Thursday, January 3, 2013

Derry, NH's Famous Potato

New Hampshire State Historical Marker
in front of the First Parish Church, East Derry
mentions the first potato
"They introduced the culture of the potato, which they brought with them from Ireland.  Until their arrival, this valuable vegetable, now regarded as one of the necessaries of life, if not wholly unknown, was not cultivated in New England.  To them belongs the credit of its introduction to general use.  Although highly prized by this company of settlers, it was for a long time but little regarded by their English neighbors: a barrel or two being considered a supply for a family.  But its value as food for man and beast became at length more generally known, and who can now estimate the full advantage of its cultivation to this country!"   from the History of Londonderry

The Potato Shrine in East Derry, in the 1960s
from the book Derry Revisited (see below)
Every school child in Nutfield (now Londonderry, Derry and Windham, New Hampshire) can tell you that in 1719 the Scots Irish settlers planted the first known potatoes in America right here in what is now the town of Derry.  The common planting field was located alongside what is now the Route 28 bypass in Derry.  There was a large wooden sign there in the 1960s marking the spot, but it has long since disintegrated.

Potato souvenir on display at the Derry Museum

In New Hampshire, local history is part of the fourth grade curriculum.  A group of students from the Derry Village school have begun a drive to make the humble potato the New Hampshire state vegetable.  They have enlisted State Representative John O'Connor to bring the bill to Concord.  The students will be learning the legislative process as they follow their suggestion as it passes through the statehouse.  This is a great learning experience for elementary school students!

I also think the story of the potato is interesting.  Just remember that potatoes are a new world vegetable, just like pumpkins and squashes.  The first Spanish explorers brought the first potatoes back to Spain and Europe from South America.  The potato was so popular that it spread all over Europe quickly. Then in 1719 the potato made it to North America.  What a migration story!

The potato migration map
from The Natural History Museum website

The potato genealogy:

Between 8000 and 5000 BC South American potatoes originated in Peru and Bolivia

1600s Potatoes brought to Spain when the Inca Empire was conquered

late 1600s and 1700s Potatoes spread all over Europe

1700s and 1800s White potatoes popularized in Ireland, grown almost exclusively over other crops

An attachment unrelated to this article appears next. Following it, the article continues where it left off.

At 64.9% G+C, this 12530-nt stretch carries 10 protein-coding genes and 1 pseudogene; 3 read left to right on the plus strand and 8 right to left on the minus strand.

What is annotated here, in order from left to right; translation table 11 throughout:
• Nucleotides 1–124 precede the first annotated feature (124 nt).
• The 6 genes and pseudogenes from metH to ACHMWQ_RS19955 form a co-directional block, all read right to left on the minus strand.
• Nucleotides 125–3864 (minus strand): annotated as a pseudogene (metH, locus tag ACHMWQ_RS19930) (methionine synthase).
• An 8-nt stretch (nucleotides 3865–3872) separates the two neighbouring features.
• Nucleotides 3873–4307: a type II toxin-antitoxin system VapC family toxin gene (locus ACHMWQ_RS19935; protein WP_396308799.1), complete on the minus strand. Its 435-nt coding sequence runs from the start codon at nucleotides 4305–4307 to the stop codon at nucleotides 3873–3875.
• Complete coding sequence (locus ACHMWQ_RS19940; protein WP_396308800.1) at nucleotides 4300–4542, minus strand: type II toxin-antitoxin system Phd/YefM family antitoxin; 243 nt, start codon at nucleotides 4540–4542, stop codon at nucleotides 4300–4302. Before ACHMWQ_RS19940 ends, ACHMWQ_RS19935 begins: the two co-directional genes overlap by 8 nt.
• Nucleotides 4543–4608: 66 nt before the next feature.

1719 the first Irish potatoes grown in Nutfield, New Hampshire by Scots Irish settlers

1840s - Potato famine in Ireland caused by Phytophthora infestans and a lack of genetic diversity in the potato crop

1800s - 2000s Eventually potatoes grown all over the United States in many varieties

2012 - Thousands of varieties of potatoes still exist in the Andes, and even more worldwide

For the truly curious:

Derry Revisted, by Richard Holmes and William Dugan, Acadia Publishing, 2005, see the photograph and story of the Potato Shrine on page 27.

The History of Londonderry, by Rev. Edward Lutwyche Parker, 1860, see pages 48 and 49 for the history of the first potato grown in Nutfield.

Nashua Telegraph, Nashua, NH, "Potato shrine here", 14 May 1962,,1327539

Concord Monitor, Concord, NH "Derry representative,  fourth graders want potato to be NH state vegetable", 4 December 2012

Derry News, Derry, NH, "Local lawmaker wants potato named state vegetable", 20 December 2012,
Local lawmaker wants potato named state vegetable

UPDATE:  Governor Maggie Hassan signed the bill into law on June 4, 2013, and proclaimed the white potato as the State Vegetable of New Hampshire!


Heather Wilkinson Rojo, "Derry, NH's Famous Potato", Nutfield Genealogy, posted January 3, 2013, ( accessed [access date]).


  1. Fascinating. From South America to Europe and then to North America in 1719 in Derry. If Robert Frost (who gentleman-farmed near Derry) had known this, he could have made a nice poem about it. And now we have the term "meat and potatoes" for a solid and satisfying meal.

  2. What a fun article to read and such creative photos to amplify the story! I enjoy reading articles like this about the history of New England where my ancestors settled and where I grew up. Amazingly are easy to grow in the very short growing season in Flagstaff, Arizona.

    Joanne Shackford Parkes

  3. Very interesting article....thanks so much, my son-in-law is immigrating to the NH and is from Derry Ireland (Londonderry UK) and we will be looking for this site in the near future.

    1. Welcome to "Nutfield Genealogy". Over the weekend "A Kist O Wurds" from Derry, Northern Ireland was here to interview some of us from Derry and Londonderry, New Hampshire. I'll be posting information here when I find out the air time on BBC Radio Ulster. We share a lot of history between the two Londonderrys!